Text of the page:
The security-concious (or maybe security-paranoid?) will take note of the CAs that are using questionable ECC curves, and those CAs that are using MD-2 or MD-5 signature hashes.  Other people will also take note of the countries whose governments have their CAs in iOS 8.0, making it so much easier for them to impersonate web sites of their choosing.

There is no way to disable any of the root CAs that comes with iOS, so it is very much a take-it-or-leave-it situation.  I wonder, is Android the same way, or does Android allow you to uninstall or disable CAs that you don’t like?  With all the work that Apple does to secure iOS devices, that makes me trust Apple enough to take it.  I’m going to continue using my iPhone 5, with iOS 8.0.

31 thoughts on “An Analysis of the CAs trusted by iOS 8.0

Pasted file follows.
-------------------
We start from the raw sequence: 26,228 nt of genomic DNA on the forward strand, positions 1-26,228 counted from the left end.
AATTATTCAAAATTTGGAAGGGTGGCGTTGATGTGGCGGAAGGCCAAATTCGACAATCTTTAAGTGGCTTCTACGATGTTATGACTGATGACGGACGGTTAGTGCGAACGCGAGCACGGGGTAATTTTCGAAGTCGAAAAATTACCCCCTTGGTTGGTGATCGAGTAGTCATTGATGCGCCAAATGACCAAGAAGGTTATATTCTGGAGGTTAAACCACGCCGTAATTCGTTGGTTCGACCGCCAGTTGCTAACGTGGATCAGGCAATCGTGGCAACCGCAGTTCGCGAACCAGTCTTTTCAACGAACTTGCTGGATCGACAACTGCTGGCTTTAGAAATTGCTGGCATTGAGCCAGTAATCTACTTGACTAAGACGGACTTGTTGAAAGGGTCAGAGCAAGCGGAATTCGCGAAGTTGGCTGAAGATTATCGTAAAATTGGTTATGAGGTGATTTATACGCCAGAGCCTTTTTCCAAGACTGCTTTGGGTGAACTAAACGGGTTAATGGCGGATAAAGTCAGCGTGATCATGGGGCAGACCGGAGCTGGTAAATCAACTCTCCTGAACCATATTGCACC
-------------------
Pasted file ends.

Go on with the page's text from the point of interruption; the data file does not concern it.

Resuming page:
• Apple made it easier for me by posting the entire list, with details, on their web site. Of course, we can’t easily look into the guts of iOS, so that really was the only way for people to see it.

      For Android, you would need a way to get a copy of all of the certificates from the trusted root store. To get the certs in human-readable form, OpenSSL can be used (the command would be: openssl x509 -in CERT_FILE -noout -text), and then you could run it through my Perl script (or a modified version). I’ve been told on Twitter how to view the list graphically, so that’s a start!

      One other question: Can individual carriers add CAs to the Android releases on their phones? If yes, then you would have to look at each Android release from each carrier, in addition to the stock Android distribution from Google.